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December 20, 2017 News » Cover Story

Junk Food News 

2017 will be remembered as the year of post-truths and alternative facts.

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  • Anson Stevens-Bollen

Seemingly, in 2017, we have reached a new milestone—the year in which an episode of The Simpsons played out in real life. Foreshadowed in a TV cartoon, the black comedy of events that propelled Donald Trump into the White House is now chronicled in this story devoted to Junk Food News—the so-called "fake news" that squeezed into the places that should have been filled with legitimate, essential information.

Last year, Project Censoredthe ongoing journalistic mission of journalists Mickey Huff and Nolan Higdon, legions of student interns, writers and editors—spent a considerable amount of ink on the emerging youth movement which produced formidable activists in their own right and undergirded the passion that spurred Sen. Bernie Sanders' campaign during the presidential primaries and made the movement to abolish the use of superdelegates in the days after the election about more than just sour grapes.

This past election cycle did something: It pushed in a type of post-truth dystopia. Civilization, in seems, has become more and more maudlin and hysterical—especially under democracy. If the mainstream media news cycles are to be trusted, we've all degenerated into a mere combat of crazies; the whole aim of practical politics is to keep the populace alarmed (and hence clamorous to be led to safety) by an endless series of hobgoblins—most of them imaginary.

Since the advent of television, Americans receive a great deal of their information through broadcast news, sitcoms and dramas. But this form can't articulate complex ideas the way print can. Shortcomings of television dilute politics and religion. And "news of the day" becomes a packaged commodity. The result is that quality information becomes secondary to entertainment value.

It is against this backdrop that we itemize examples of Junk Food News distracting Americans, ranging from Trump's refusal to attend the the White House Correspondents Dinner to the breathless reporting on Trump's every tweet.

News Abuse
Huff and former Project Censored director Peter Phillips argued in 2010 that the U.S. was facing a Truth Emergency. They assert that "in the United States today, the rift between reality and reporting has reached its end. There is no longer a mere credibility gap, but rather a literal Truth Emergency ... This is a culmination of the failures of the Fourth Estate to act as a truly free press."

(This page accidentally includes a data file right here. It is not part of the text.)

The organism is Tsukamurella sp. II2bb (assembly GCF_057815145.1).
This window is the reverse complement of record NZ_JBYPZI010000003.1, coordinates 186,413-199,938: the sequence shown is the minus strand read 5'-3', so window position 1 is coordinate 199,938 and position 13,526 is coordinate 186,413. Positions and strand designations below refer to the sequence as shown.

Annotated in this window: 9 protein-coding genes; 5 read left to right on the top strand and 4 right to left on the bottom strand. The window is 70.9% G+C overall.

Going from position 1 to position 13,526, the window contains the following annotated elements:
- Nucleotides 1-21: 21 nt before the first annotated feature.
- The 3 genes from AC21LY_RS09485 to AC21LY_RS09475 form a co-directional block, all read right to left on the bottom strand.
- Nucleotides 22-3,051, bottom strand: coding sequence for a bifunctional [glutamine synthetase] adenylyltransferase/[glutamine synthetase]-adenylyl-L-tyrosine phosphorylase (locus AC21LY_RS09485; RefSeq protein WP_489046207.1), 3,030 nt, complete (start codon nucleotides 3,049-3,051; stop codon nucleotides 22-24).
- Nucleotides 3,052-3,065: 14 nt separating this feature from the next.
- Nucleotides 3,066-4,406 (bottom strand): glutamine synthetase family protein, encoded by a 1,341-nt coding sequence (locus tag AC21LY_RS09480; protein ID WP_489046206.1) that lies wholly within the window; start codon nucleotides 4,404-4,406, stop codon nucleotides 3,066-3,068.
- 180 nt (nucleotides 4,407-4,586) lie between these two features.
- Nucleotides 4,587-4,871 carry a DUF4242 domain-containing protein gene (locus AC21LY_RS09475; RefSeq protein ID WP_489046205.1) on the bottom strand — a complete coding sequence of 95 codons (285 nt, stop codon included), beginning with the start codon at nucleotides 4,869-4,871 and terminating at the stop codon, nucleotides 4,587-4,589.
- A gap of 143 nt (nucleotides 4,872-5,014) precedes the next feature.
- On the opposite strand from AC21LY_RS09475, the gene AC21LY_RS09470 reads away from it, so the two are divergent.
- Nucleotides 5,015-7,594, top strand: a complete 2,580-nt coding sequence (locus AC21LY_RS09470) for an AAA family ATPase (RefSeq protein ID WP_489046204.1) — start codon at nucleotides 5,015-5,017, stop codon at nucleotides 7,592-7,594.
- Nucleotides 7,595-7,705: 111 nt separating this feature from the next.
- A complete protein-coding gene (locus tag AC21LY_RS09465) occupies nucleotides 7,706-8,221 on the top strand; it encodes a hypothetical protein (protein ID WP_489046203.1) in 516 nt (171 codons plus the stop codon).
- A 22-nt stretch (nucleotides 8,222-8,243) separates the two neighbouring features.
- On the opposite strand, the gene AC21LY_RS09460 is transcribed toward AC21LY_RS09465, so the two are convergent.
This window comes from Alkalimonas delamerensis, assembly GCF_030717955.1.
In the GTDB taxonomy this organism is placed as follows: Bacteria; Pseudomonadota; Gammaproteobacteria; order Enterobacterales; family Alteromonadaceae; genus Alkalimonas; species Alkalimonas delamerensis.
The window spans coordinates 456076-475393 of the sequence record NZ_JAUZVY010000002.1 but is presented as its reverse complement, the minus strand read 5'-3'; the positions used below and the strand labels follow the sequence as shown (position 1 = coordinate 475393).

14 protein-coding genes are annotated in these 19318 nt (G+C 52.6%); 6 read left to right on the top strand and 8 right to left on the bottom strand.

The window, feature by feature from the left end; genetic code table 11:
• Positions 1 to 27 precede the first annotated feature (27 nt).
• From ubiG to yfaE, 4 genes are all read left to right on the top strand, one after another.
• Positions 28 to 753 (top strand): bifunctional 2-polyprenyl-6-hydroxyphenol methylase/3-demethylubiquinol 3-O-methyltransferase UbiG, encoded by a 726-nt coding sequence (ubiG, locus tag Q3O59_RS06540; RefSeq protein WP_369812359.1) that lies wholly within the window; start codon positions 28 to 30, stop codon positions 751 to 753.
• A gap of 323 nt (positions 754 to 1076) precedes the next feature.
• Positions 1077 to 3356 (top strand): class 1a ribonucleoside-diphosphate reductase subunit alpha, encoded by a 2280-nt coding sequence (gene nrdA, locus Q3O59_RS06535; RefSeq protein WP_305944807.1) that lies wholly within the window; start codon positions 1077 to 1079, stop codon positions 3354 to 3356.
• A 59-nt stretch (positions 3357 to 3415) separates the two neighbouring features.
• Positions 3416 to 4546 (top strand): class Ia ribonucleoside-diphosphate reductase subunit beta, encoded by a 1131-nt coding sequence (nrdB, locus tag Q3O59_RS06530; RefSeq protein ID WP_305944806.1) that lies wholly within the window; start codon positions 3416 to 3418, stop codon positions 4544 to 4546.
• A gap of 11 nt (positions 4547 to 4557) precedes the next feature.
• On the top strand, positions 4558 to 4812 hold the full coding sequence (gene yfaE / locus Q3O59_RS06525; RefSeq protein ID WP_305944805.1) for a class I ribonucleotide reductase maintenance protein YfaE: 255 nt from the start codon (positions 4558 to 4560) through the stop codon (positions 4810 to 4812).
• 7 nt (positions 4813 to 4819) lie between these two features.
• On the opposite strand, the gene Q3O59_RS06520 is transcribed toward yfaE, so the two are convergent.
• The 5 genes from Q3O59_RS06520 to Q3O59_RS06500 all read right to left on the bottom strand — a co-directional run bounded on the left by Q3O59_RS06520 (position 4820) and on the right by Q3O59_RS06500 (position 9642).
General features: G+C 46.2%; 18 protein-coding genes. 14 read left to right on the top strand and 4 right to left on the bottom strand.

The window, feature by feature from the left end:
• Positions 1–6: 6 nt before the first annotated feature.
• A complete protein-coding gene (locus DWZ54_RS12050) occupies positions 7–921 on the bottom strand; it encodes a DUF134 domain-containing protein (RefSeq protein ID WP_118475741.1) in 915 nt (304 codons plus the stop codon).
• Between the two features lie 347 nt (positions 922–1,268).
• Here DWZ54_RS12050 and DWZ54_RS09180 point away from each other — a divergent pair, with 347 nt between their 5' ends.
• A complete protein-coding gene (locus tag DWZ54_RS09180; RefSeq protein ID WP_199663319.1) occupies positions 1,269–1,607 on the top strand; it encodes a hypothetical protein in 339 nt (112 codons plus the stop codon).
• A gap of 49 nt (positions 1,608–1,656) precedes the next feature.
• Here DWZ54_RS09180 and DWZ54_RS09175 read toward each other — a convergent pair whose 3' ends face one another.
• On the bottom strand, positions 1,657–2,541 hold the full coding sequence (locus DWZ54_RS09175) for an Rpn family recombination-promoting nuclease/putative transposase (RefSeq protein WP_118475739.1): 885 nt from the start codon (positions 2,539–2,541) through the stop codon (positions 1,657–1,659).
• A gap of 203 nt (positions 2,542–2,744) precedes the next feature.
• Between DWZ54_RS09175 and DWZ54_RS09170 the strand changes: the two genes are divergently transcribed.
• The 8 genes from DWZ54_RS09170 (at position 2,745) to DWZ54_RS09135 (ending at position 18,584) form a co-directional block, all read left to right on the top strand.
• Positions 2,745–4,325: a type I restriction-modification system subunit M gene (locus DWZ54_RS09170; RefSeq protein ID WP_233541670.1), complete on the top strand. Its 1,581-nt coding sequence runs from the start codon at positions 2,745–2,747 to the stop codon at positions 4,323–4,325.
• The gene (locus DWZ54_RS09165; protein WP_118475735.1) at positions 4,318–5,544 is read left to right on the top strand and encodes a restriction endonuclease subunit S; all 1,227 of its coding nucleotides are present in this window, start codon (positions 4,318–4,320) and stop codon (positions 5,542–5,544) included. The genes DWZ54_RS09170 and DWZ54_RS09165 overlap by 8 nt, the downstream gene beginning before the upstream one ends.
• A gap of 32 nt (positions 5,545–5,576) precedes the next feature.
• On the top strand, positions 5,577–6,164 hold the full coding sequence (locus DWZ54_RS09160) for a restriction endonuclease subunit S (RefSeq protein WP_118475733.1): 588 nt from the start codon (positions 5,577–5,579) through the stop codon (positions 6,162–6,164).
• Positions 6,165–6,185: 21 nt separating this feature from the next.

In 2017, both men conclude that little has changed. Syrian President Bashar al-Assad's alleged use of chemical weapons on his own people is a notable example. This attack was used to justify Trump's order to fire of 59 Tomahawk missiles on a country torn by civil war.

Project Censored pushed back against the notion that critiquing the corporate press pushing the chemical weapon attack as tantamount to being pro-al-Assad.

Huff and Higdon wrote:

This is a complicated matter, to be sure, one that even sparks vivid disagreements among the anti-imperialist and the pacifist Left in the U.S. To question official narratives should not mean people are automatically pro-Assad—or pro-Putin, for that matter. More importantly, what does it mean to be pro-truth in a post-truth world, when the truth can be elusive, especially in an environment addled by propaganda coming from many sides?

They noted that the corporate press' involvement in news abuse regarding Syria was an attempt to build public support for a U.S. invasion, much like the second war in Iraq a decade earlier. This, Project Censored wrote, "Makes accurate reporting and publishing of diverse perspectives all the more crucial."

Huff and Higdon argue the countermeasure to news abuse and propaganda is an informed citizenry with strong critical-thinking skills. Project Censored actually goes a little further than that by saying that the level of required reasoning now goes beyond the critical thinking that simply evaluates information based on conformity with existing knowledge. Critical thinking now, Huff and Higdon argue, is one that can embrace perspectives at odds with "prevailing wisdom or personal views" based on evaluation of real facts.